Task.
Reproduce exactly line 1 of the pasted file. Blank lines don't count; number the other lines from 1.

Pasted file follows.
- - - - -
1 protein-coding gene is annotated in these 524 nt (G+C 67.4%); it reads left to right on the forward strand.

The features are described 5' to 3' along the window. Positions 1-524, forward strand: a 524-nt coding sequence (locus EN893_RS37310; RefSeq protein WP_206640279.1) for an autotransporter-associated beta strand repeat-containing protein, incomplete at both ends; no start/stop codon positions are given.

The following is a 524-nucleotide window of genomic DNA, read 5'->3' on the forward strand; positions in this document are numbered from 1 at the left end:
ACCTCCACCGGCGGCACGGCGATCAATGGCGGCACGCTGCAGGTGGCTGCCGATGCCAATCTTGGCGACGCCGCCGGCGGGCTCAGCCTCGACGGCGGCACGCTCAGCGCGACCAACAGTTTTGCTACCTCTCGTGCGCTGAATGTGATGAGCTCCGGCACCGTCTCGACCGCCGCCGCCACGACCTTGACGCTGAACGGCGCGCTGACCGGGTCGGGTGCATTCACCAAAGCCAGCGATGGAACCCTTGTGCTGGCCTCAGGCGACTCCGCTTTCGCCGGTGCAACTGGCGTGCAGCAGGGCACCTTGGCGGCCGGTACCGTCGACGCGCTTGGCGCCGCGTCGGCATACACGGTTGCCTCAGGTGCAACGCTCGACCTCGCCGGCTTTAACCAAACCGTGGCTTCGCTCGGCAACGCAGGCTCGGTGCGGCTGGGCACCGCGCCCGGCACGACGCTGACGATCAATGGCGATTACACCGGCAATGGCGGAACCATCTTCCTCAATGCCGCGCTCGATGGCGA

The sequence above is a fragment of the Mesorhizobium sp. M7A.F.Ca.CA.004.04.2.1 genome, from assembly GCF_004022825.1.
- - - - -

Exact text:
1 protein-coding gene is annotated in these 524 nt (G+C 67.4%); it reads left to right on the forward strand.